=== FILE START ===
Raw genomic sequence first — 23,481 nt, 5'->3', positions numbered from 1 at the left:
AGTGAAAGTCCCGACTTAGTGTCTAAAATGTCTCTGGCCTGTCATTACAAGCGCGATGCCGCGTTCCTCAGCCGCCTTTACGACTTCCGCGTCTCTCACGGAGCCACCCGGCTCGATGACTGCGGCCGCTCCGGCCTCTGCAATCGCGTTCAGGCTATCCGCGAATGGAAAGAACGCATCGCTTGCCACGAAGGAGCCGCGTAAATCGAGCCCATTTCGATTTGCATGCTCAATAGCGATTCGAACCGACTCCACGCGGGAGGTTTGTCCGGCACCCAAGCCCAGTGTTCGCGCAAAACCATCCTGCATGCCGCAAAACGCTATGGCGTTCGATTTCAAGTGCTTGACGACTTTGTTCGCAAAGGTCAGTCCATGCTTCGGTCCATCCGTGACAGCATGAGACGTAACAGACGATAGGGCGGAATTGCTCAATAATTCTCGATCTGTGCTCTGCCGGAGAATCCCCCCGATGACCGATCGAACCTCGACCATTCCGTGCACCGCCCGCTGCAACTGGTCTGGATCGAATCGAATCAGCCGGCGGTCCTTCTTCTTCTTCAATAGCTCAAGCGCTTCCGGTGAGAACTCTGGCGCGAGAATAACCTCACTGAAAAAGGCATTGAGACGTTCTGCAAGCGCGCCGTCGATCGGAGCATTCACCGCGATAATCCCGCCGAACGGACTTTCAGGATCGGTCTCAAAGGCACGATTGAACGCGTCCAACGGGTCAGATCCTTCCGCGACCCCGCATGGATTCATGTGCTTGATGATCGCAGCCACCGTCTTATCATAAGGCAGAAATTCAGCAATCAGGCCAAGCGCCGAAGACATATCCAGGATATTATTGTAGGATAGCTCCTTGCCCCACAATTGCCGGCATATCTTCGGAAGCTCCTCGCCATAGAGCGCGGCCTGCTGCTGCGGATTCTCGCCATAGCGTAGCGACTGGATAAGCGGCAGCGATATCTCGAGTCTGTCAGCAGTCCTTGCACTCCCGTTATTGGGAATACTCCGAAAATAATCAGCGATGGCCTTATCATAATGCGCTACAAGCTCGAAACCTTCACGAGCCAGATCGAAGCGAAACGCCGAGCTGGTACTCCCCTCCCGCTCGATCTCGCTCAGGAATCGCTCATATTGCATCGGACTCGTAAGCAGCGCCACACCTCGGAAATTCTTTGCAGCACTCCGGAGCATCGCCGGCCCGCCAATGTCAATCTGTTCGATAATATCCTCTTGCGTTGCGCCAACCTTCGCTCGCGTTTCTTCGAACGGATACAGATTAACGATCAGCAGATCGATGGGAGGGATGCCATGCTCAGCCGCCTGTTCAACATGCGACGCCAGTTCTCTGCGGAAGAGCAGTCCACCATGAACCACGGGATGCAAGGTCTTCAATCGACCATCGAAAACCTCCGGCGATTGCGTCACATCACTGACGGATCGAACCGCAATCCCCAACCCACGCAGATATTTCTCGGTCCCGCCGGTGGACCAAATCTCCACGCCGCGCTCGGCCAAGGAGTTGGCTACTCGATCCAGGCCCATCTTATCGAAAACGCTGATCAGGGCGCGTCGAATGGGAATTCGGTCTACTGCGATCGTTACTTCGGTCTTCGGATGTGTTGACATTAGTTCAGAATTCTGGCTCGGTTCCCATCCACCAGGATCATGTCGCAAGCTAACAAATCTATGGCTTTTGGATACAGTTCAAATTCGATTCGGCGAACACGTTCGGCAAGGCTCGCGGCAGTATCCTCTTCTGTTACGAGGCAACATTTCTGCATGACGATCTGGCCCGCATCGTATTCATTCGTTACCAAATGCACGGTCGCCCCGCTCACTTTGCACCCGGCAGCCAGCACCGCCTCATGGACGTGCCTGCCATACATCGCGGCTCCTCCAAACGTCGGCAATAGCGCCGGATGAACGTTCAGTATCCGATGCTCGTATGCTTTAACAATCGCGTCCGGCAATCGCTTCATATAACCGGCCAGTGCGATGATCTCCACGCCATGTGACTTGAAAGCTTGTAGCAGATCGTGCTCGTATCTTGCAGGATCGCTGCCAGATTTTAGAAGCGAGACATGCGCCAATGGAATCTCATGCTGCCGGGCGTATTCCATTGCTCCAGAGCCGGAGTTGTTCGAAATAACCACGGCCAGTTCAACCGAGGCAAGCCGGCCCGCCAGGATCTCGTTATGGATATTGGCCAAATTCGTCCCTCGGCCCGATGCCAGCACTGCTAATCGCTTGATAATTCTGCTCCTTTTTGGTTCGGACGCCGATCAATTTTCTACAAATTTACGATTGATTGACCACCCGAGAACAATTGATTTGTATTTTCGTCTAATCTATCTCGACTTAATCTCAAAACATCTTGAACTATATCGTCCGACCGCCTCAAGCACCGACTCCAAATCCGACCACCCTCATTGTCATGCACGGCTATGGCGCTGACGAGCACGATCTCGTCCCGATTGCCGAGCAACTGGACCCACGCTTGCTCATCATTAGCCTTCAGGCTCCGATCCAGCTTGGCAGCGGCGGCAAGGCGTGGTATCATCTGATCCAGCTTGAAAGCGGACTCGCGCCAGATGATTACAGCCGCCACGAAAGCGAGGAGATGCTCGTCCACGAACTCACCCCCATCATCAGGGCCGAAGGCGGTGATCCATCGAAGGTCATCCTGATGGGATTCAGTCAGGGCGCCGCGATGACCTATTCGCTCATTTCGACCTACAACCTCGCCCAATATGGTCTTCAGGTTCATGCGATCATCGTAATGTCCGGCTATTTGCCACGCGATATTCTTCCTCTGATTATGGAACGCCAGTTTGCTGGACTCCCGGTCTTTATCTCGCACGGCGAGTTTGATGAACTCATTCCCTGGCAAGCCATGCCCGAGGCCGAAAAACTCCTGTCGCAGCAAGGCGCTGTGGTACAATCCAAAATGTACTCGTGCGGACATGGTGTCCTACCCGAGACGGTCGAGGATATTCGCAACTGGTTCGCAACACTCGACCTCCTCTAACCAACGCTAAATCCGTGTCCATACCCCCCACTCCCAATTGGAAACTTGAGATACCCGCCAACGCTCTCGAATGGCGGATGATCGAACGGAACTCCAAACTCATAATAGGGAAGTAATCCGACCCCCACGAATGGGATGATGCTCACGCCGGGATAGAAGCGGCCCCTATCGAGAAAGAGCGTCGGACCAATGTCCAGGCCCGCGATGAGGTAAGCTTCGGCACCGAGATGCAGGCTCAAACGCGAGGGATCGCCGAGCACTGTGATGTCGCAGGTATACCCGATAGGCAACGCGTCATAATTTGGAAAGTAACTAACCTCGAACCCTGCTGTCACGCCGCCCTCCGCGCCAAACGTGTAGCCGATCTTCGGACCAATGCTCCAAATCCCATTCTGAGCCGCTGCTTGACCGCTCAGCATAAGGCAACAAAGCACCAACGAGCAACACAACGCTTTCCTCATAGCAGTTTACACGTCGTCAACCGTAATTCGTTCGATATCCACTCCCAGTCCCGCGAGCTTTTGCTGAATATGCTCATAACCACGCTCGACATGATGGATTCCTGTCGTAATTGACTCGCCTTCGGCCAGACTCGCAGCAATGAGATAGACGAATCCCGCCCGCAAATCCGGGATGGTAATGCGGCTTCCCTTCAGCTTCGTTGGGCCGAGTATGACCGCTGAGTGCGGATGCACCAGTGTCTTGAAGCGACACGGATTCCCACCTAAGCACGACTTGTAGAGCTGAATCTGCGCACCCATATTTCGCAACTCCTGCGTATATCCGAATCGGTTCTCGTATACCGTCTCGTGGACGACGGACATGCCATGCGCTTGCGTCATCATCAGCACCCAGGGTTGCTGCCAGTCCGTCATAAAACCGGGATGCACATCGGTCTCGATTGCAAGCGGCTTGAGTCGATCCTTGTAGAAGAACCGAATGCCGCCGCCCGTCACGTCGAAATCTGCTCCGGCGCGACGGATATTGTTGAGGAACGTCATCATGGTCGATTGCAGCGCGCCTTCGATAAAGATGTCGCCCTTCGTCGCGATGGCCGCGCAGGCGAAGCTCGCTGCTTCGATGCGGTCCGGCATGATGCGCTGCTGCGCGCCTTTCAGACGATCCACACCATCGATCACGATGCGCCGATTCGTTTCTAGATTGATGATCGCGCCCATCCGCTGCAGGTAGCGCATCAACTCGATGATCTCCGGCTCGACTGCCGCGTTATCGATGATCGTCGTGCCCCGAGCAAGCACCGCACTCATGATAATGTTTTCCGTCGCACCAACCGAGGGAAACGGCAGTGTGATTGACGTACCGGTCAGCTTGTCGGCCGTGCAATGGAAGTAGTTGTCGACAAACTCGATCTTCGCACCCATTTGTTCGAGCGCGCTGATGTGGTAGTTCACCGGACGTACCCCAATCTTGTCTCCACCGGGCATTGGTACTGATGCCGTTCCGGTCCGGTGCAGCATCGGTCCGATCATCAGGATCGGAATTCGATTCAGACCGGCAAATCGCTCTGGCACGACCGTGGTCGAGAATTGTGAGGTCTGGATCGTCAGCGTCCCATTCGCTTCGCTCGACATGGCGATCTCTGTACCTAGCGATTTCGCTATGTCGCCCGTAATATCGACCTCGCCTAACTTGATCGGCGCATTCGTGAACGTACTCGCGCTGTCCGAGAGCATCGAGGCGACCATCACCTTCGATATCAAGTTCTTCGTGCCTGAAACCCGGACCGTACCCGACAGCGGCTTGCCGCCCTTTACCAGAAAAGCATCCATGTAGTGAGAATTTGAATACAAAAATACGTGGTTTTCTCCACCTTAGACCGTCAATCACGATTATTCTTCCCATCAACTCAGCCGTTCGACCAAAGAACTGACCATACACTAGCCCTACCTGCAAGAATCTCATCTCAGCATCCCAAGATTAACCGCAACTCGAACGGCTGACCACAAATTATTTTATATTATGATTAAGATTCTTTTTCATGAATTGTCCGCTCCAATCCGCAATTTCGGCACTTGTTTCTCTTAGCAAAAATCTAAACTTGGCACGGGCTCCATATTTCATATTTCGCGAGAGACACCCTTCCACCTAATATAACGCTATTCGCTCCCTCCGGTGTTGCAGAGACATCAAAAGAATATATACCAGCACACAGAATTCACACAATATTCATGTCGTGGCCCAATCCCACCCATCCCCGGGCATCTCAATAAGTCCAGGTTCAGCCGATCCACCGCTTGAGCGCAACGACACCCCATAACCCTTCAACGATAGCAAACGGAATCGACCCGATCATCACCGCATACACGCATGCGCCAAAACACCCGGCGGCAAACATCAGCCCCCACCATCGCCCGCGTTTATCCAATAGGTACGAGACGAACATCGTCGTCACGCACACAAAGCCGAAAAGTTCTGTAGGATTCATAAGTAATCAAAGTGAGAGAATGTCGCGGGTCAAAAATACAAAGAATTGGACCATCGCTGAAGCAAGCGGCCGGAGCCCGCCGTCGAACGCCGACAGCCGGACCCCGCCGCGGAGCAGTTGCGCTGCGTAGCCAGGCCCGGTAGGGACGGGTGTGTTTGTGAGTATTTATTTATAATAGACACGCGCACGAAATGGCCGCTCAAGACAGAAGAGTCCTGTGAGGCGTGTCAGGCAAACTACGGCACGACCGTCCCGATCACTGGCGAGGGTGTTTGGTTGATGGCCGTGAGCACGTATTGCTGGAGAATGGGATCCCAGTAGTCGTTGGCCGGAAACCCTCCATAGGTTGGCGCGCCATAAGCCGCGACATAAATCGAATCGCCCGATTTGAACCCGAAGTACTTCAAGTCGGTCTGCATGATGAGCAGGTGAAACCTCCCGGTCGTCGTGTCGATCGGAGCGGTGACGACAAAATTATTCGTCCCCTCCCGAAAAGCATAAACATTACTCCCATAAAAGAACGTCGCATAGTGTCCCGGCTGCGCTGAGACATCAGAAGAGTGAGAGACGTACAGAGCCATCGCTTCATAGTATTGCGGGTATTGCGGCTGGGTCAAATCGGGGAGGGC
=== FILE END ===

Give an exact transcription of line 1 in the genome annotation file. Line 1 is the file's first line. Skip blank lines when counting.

Raw genomic sequence first — 23,481 nt, 5'->3', positions numbered from 1 at the left: